Chicago emcee Chance The Rapper will perform as Dillo Day 2014’s daytime headliner, Mayfest announced Thursday. Chance’s performance is the first musical act announced to perform at Dillo Day, scheduled for May 31. Walk the Moon performed as the daytime headliner last year. Communication junior Michael Bass, Mayfest’s concerts chair, said the group decided to bring Chance this year after considering a variety of factors and looking at polling results, national trends, and campus interest.
When Bea Sullivan-Knoff played a drag queen in an adaptation of “A Midsummer Night’s Dream” last year, she connected with a part of herself she never knew existed. “That was the first time I had that fully embodied femininity, and it was a transformative experience for me,” the Communication junior said. “I felt like I was embracing a part of myself that I didn’t know had been in there that strongly.”Sullivan-Knoff was male-assigned at birth but does not identify within the gender binary.
After about 10 years in prison, Jennifer Del Prete was all set to leave. Her family was waiting outside and ready to take her home. But when an officer told Del Prete there was a group on its way to see her, she decided to stay just a little while longer. “I’m going to wait for Northwestern,” Del Prete told the officer.
Muck Rack makes it simple to find people, tweets, or articles that mention any name, keyword, company, hashtag etc. We've compiled this guide to help you make the most of your search.
Selecting a term
Start searching tweets, articles from media outlets, articles mentioned in tweets, journalists'
names, titles and bios with some suggested searches:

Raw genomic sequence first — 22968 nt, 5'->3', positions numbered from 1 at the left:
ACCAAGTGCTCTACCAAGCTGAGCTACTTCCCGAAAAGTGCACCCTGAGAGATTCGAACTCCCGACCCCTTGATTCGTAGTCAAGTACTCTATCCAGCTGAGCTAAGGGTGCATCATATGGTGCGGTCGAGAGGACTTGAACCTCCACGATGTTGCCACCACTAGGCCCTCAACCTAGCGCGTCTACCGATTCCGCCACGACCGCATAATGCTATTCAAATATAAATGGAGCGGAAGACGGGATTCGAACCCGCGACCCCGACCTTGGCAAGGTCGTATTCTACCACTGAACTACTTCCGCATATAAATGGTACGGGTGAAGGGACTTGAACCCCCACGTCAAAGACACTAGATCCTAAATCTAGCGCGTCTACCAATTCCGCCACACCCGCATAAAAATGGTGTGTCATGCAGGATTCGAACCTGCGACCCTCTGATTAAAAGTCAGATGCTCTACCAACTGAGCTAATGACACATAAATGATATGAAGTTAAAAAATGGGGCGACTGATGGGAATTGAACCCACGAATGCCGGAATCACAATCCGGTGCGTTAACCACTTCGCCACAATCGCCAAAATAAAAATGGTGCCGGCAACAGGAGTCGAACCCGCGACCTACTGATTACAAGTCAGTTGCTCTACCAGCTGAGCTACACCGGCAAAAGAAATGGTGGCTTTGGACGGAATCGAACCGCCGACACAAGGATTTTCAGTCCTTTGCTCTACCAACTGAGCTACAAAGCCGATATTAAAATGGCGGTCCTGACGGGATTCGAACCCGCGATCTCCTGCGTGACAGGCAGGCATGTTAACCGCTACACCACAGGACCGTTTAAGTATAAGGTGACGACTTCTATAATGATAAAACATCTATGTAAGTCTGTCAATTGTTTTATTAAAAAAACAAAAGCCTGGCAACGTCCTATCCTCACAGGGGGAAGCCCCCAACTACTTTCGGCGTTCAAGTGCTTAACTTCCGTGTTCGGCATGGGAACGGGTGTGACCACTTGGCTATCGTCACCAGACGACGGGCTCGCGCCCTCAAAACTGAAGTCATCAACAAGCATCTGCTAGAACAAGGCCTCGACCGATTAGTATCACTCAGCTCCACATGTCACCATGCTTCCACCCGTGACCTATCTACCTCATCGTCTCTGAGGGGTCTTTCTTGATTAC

Companies or Topics (e.g. iPhone, Microsoft)
Phrases (e.g. "cloud computing") — use quotes to keep the terms together
Twitter handles (e.g. @username) — returns those who have mentioned or replied to
Names (e.g. "David Pogue")
Hashtags (e.g. #sxsw, #london2012)
Bio details (e.g. vegan, Olympics, father)
Muck Rack's Advanced Search allows for many boolean operators.
Find results that mention multiple specified terms, use AND or
+. For example, ensure each result contains both Elon Musk and Mark Zuckerberg by
searching Musk AND Zuckerberg or Musk + Zuckerberg.
Use the operators OR or , to broaden your search when you'd like either of
multiple terms to appear in results. (This is the default behavior of our search when no operators
are used). For example, results will contain either cake or cookie by searching cake OR cookie or cake,cookie
Use NOT or - to subtract results from your search. For
example, searching Disney will yield results about the Walt Disney Company as well as Walt Disney
World Resort. To exclude mentions of Disney World, search for Disney -World or Disney
When using one of these operators with a phrase, enclose it in quotation marks. For example, you can
find results about smartphones excluding Apple's iPhone 4S by searching smartphone -"iPhone
Exact case matching or punctuation
If you're searching for a brand name or keyword that relies on specific punctuation marks or capitalization, you can
find results that match your exact query by adding matchcase: before the keyword you're searching for, like matchcase:E*TRADE .
Use parentheses to separate multiple
boolean phrases. For example, to find journalists talking about having fun in Disney World or
Disneyland, search for ("disney world" OR disneyland) AND fun.
An asterisk can be used to search for any variation of a root word truncated by the asterisk. For example, searching for admin* will return results for administrator, administration, administer, administered, etc.
A near operator is an AND operator where you can control the distance between the words. You can vary the distance the near operation uses by adding a forward slash and number (between 0-99) such as strawberries NEAR/10 "whipped cream", which means the strawberries must exist within 10 words of "whipped cream".